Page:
Don't get me wrong - I've not gone the convertible route and have a seperate half shell and full face so it's not for me, but to write these off immediately is a bit silly. I know plenty of people who have gone down this route, are happy that they have, and are better protected than had they worn their half shells... Most of them wouldn't ever dream of purchasing a full face anyway!

Look on the bright side in that the more protection people wear, the more the severity of any accidents is reduced and the less likely it is that some chump determined to sue your local trail group causes your trails to be dumbed down.
  • - 4
flag WAKIdesigns (Aug 19, 2016 at 4:32) (Below Threshold)
 @sernevi: ah sht I read that endorsement now. No hard feelings with me, ever Wink
  • + 1
 @slimboyjim: Don't get me wrong, I am all for the improved protection, but I question the marketing of it where they literally label it "Enduro" and state that it replaces a proper FF helmet for timed stages.
  • + 1
 Dissipating some of the energy before impact will likely lead to a better result than no protection at all in the event that it does break.
  • + 1
 @sernevi: I know what you're getting at, but I don't disagree with the 'enduro' marketing. At the end of the day nobody will lug/wear a proper full face around for the duration of an 'enduro' ride either, so this is a better option than a half shell when you talk protection. If they had marketed it as a Dh lid though, then that would be another story...

I do think that they've been pretty fair here though, specifically saying the helmet isn't suitable for downhill use.
  • + 9
 Just buy a met parachuute. With these removable ones, the time you accidentally faceplant will be the time the chin bar is in your backpack.
  • + 5
 Face planted with the parachute and it works, only con is a low chinbar deflects impact into the eyebox... My goggles did the job protecting my eyes.
  • + 6
 @mcozzy
I 100% agree with you..After having my Met Parachute for 6 months now, I wonder why the manufacturers are focusing so much on the removable chinbars instead of just making a lighter / well ventilated fullface???

I have wore my Met on some incredibly HOT and HUMID days and I have yet to even notice any difference compared to my TLD A1...ok maybe a LITTLE difference...but the differerence is almost nothing and the security of having the fullface makes it a no brainer..

I have a D3 when riding my big bike and I know the feeling of ripping it off my head on hot days just to breath..I never had that feeling with my Met Parachute even after some decent size climbs..
  • + 2
 Exactly. I ride wearing my met parachute for 6 hour enduros including climbs and it's fine. I don't get why convertibles are sought after when the met parachute is light and we'll vented
  • + 1
 @redman733: Because it's selling. If it's selling everyone wants a piece.

But I'm with you. I personally like the lightweight DH certified full face concept.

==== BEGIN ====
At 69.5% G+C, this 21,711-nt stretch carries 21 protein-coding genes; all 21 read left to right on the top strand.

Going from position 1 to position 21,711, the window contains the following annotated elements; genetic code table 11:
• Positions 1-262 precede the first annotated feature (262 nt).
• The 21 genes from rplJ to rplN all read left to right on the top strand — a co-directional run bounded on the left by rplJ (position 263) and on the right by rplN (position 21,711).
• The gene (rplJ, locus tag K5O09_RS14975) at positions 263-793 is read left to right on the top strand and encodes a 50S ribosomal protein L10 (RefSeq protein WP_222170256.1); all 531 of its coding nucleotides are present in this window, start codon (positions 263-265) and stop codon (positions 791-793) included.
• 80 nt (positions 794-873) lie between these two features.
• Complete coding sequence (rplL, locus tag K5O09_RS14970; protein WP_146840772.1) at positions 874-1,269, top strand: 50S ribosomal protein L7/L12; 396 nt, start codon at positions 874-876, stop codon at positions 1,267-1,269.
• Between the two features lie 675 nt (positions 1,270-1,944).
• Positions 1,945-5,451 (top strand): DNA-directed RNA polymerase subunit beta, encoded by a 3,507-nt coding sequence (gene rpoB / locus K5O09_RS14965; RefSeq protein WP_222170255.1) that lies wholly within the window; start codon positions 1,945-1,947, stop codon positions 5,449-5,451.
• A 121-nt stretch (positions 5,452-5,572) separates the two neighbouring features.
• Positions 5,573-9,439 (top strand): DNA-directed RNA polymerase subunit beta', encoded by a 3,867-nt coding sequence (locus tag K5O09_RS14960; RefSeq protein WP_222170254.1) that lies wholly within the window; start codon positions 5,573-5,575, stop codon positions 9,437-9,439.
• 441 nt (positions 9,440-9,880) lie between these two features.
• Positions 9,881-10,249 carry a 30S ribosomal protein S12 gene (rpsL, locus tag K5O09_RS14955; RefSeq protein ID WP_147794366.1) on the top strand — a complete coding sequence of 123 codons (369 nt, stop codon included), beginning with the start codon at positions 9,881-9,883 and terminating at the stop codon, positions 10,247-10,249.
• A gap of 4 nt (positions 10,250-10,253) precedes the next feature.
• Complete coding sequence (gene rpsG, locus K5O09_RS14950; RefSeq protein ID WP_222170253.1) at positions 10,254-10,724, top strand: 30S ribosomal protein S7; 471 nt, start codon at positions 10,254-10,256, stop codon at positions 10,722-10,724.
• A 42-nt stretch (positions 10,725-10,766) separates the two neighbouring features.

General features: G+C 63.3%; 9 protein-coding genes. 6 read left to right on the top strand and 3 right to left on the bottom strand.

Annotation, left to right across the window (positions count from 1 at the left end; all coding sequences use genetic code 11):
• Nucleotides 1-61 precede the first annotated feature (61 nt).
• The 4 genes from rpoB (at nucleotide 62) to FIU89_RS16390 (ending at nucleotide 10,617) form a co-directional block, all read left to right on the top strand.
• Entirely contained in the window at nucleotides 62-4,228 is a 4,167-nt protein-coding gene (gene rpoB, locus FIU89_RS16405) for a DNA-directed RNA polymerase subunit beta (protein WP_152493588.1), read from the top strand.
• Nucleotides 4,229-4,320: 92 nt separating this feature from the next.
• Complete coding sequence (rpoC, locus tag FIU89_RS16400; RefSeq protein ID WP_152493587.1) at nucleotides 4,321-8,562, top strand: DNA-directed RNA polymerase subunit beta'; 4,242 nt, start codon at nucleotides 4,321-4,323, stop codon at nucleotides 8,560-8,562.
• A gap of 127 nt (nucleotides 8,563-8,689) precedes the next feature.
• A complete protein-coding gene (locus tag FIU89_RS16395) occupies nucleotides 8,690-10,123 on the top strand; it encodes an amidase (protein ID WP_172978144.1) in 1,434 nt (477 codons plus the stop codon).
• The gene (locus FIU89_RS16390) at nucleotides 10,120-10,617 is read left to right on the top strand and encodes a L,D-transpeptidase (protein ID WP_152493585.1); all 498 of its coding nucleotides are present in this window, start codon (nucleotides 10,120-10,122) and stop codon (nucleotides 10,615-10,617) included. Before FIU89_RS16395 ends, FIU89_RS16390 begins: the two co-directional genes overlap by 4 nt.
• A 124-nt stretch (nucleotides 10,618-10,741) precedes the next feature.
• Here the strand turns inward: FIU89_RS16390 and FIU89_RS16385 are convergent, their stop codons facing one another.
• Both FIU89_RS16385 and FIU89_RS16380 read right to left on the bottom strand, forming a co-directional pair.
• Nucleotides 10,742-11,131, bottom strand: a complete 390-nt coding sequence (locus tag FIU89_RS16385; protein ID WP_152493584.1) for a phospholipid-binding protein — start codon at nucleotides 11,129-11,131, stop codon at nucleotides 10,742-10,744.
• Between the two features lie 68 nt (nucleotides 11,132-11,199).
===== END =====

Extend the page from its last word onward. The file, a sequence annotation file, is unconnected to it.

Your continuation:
• + 3
 It's great to see other alternatives in helmets and push for a decrease in concussive forces. I don't ride DH trails so all I'm trying to do is not to have my teeth knocked out or my jaw broken at an enduro race or technical trails. I'm glad this is being offered in three sizes instead of a S/M or L/XL like the Met or Urge. I do have to wonder for easy it is to change and wash the liner pads since It's not clear from the pictures if the "turbine" things are part of the pad, clip on to the helmet, or if the liner has holes.
  • + 3
 I'm really happy to see more companies offering dual density EPS foam. I think this makes three now, Leatt, Kali, and Fox. Helmets have been traditionally designed to prevent catastrophic head injury and did not offer much protection against concussions. Dual density foam seems like a good way to protect against both scenarios. I''d much rather have a helmet with dual density EPS than MIPS. I'm not convinced MIPS does much, especially on half shell helmets that are not worn tightly by most riders.
  • + 6
 How do you have a helmet review/ first look and never show it on someones head?
  • + 2
 Magic.
  • + 6
 ASTM1952 standard means it's certified for "downhill mountain bicycle racing"
www.astm.org/Standards/F1952.htm
  • + 3
 I'm pretty sure that if it was certified for DH use, they would say so. The way I read the text is that the helmet and chin bar is certified, but NOT the helmet WITH chin guard, most likely because the interface isn't strong enough. But this is exactly the sort of arguments I foresee being followed by a trip to the dentist and/or plastic surgeon from having it collapse on impact as people expect it to be a proper full face lid, which it is not.
  • + 3
 that's only for the chinbar.
"Enduro 3.0 helmets are not certified to Downhill standards."
  • + 2
 @sernevi: ok you don't like it, then don't buy it.
  • + 3
 Hurray. I have been waiting for this, as I find the Bell Super 2r to not fit well. I have had a 6d open face on order since March (size XL seems to be vaporware) and have been told it will possible come in November. This gets me a reduced concussion design, with Kali's patented molding, and a facebar for places like downville for the same price. I will be getting two, one for me and one for my son.
  • + 2